Turning, I saw Logan had a girl pinned up against a locker. He was grinning right in her face, and her cheeks were flushed. She lit up, smiling widely, and took a deep breath. It lifted her br**sts, and Logan fixed his gaze on those. He didn’t look away, and the girl squirmed again. “Logan, stop.”
The girl didn’t want him to stop. She was giggling, pressing against him, and pushing her br**sts out even further.
“Mr. Kade,” a loud voice boomed from the end of the hallway.
Logan stepped back, dropping the girl at the same time. She squealed again, this time not from enjoyment.
“Both Mr. Kades are here. Two for one deal. Lucky me,” the voice said again with the same gusto. A hand came down hard on my shoulder at the same time.
Logan glanced up, meeting my gaze with a dark look before we moved as one. I turned around, dislodging the hand as Logan took a few steps to stand beside me.
I spoke first, “Principal Green.”
Dressed in a grey suit, green tie, and standing over six feet, he was at eye-level with me. The older man, in his early forties with graying hair, lifted his lip. It was an imitation of a smile, but it didn’t match the resignation in his eyes.
The principal inclined his head. “Something funny, Mr. Kade?”
He rolled his shoulders back, a cocky smirk coming over him. “Nah, Principal Green, except you look ready to drop on your feet. Busy night with the missus?”
Disapproval replaced the resignation. “I am here to give you both a warning.”
“A warning?” Logan locked gazes with me again. “We haven’t done anything.”
“Yet,” someone coughed from behind them.
Nate, Strauss, and some of the others laughed at the comment. A girl added in a groan, “They can do anything to me that they want.” Her friends giggled and began whispering together. Someone snapped at them, “Shut it. Stop being so annoying.”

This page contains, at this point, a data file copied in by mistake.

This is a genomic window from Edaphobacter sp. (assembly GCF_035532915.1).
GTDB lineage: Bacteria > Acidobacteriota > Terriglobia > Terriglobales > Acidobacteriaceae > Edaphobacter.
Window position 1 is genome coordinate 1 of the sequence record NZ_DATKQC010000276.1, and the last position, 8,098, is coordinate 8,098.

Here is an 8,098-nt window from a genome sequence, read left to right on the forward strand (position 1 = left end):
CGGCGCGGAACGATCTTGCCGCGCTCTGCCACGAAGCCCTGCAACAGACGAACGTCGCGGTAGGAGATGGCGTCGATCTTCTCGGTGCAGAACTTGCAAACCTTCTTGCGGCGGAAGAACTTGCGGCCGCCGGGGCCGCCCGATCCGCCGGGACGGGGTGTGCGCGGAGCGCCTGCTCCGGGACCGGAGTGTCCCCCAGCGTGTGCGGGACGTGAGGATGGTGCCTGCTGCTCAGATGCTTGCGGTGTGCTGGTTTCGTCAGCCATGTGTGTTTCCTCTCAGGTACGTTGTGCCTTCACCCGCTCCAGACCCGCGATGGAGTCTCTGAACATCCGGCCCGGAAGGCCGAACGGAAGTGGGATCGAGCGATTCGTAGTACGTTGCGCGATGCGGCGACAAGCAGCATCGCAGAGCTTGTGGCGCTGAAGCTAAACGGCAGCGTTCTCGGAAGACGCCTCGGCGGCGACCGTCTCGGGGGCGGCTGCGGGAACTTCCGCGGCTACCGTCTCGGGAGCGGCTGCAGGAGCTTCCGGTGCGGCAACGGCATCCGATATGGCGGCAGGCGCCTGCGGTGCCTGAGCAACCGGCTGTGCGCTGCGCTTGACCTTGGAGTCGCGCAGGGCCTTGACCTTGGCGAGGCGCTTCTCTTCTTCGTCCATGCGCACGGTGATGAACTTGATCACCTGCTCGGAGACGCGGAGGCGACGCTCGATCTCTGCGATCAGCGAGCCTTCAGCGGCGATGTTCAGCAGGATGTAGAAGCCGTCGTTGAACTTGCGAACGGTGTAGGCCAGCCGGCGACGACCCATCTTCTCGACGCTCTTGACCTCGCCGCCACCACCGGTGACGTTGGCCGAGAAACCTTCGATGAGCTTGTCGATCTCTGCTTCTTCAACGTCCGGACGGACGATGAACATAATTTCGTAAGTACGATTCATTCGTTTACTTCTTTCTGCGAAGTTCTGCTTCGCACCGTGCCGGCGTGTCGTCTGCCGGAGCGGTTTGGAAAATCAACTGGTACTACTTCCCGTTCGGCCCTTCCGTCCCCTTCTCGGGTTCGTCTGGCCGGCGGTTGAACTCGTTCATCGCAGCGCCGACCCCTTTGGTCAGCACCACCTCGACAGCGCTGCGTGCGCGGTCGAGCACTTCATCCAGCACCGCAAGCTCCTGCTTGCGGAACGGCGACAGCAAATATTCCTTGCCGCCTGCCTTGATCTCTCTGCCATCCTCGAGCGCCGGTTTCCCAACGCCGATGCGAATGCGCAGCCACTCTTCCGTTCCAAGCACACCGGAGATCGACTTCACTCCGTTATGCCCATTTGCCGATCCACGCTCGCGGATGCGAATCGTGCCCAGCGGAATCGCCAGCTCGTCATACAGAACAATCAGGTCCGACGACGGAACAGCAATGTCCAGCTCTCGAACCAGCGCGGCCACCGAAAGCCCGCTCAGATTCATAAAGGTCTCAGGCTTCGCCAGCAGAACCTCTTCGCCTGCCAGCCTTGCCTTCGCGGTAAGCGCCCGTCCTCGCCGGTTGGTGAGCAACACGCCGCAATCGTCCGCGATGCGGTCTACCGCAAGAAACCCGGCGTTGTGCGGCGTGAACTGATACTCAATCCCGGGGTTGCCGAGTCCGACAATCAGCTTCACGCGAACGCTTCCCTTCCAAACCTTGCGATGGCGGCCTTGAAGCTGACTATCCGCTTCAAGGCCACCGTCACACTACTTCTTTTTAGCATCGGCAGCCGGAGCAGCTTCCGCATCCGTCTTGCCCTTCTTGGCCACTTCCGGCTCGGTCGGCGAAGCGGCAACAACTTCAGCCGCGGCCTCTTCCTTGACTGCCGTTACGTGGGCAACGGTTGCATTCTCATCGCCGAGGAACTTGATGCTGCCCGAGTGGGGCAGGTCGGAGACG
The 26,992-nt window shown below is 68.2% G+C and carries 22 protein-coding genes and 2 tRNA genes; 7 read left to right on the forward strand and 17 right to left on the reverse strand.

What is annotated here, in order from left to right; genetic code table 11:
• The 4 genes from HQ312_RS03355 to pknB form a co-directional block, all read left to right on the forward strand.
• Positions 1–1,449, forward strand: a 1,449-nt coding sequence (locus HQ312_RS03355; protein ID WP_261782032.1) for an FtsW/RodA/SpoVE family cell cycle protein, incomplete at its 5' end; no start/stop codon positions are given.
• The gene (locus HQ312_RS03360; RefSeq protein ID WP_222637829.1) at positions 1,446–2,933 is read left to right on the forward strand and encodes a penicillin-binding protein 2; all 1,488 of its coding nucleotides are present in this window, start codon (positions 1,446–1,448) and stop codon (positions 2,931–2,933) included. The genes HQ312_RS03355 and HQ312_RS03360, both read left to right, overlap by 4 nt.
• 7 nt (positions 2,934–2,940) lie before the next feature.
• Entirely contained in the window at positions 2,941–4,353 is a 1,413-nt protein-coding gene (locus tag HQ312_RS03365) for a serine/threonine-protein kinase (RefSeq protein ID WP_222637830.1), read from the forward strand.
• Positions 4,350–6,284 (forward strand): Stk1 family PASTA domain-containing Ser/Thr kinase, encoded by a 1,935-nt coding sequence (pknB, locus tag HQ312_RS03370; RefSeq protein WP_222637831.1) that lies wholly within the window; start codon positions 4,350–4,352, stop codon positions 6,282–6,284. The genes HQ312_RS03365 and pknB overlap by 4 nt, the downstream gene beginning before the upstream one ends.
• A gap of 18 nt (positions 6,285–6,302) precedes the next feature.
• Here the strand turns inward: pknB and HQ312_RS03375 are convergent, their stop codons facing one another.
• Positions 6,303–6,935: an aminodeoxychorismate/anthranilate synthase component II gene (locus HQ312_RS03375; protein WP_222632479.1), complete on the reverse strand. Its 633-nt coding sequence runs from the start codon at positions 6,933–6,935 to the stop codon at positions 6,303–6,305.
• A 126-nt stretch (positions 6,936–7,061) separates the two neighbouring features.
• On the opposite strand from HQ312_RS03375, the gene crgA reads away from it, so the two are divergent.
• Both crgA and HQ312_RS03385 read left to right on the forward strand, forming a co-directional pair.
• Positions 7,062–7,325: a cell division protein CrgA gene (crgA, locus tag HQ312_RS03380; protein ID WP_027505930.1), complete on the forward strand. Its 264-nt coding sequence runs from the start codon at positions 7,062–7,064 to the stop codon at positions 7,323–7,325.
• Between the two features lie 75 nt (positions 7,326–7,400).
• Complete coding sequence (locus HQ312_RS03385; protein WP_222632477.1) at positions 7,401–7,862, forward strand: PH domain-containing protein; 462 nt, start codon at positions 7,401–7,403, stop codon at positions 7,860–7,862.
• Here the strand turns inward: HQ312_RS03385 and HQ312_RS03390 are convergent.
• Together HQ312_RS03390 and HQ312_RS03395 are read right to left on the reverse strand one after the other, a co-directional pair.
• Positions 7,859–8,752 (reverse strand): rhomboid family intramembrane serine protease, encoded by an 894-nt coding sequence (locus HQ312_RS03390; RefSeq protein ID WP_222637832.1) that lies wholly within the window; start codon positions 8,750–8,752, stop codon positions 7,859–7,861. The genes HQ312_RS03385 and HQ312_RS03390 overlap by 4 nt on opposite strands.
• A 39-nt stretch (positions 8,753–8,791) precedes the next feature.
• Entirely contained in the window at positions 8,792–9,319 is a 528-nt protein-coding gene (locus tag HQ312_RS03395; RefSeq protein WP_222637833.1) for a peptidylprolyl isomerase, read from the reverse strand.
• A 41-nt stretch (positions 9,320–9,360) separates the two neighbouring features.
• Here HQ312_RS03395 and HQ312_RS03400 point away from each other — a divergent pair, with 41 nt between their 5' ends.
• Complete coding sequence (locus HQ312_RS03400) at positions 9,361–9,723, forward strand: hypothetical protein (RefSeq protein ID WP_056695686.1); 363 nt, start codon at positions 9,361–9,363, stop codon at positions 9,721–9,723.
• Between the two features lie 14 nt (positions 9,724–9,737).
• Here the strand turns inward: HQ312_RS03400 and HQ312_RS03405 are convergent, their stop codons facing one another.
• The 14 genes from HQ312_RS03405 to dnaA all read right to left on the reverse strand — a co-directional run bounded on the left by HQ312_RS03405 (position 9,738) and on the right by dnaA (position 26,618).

The girls fell silent.
Principal Green surveyed the crowd in the hallway, shaking his head at the same time. “How is it that you two command so much attention in this school? I’ve never met another person, much less a pair of brothers that can compete with the level of power you hold over my student population.”
Logan shrugged. “We’re cool, an inspiration to others.”
A smattering of laughter started again.
Principal Green drawled, “I highly doubt that.”
“It’s true. We’re like a walking Hallmark card, full of quotes and bible verses. We make people feel like they’ve been touched by an angel.”
“Oh, shit,” someone laughed.
Another commented, “He makes people feel touched all right.”
A third snorted, “And not from anything angelic.”
I cleared my throat and everyone shut up. “What’d you come here to say?”
“I got an interesting phone call from our local police.”
I glanced at Logan. What the f**k? Then I narrowed my eyes at the principal again.
“They’re screwed,” a guy laughed.
Principal Green twisted around. “Don’t you people have classes to go to?”
A few left. Most stayed.
He sighed. “I’d rather not have this conversation with an audience. Mason. Logan. Both of you come to my office?”
It was asked as a request. It wasn’t. We followed him to his office. As we were about to turn right into the main office, Sam was coming from the left. Both of us saw her and she stopped mid-stride. The arm that held her books fell to her side and her mouth opened. A questioning look came into her depths, but I also saw the hurt still there. My jaw clenched and I turned away.
Logan wolf-whistled at her.
She didn’t reply. I felt her gaze burning into the back of my skull. My shoulders tensed and I gripped the handle on the office door harder than necessary. I knew Logan caught the exchange and I knew my little brother wouldn’t understand.
Fine. He could explain it to her himself. Then Logan would understand.
As we took the two seats across from Principal Green’s desk, Logan bumped his knee against mine.
I ignored him.
He hissed, “What was that?”
“Mase,” Logan hissed again.
“Okay, boys,” Principal Green started.
I ignored him too. “Remember the thing you talked to me about last night?”
“Oh.” Logan fell back against his chair. He let out a long breath. “She knows.”
“She picked up on it. You can tell her.”
“What? No way—”
“Gentlemen,” their principal clapped his hands together and leaned over his desk, “am I interrupting a little spat between the two of you?”
Logan rolled his eyes and slumped down his chair. I leaned forward. Principal Green had never done anything to screw us over, but he was an adult. It was bound to happen. “What do you want? We haven’t done a thing so the police stuff has nothing to do with us.”
Principal Green smiled to himself, leaning back in his chair. “Always down to business, Mason. I do appreciate that. Like I said before, I received a phone call. I was going to mention it to you at some point, but when I saw both of you in the hallway, I figured I should get it over with.” His top lip lifted in an attempt at a smile.
“Congratulations, Principal Green.” Logan rolled his eyes. “But here’s a tip. Don’t give your number out to hookers. They can’t call for bail the next day.”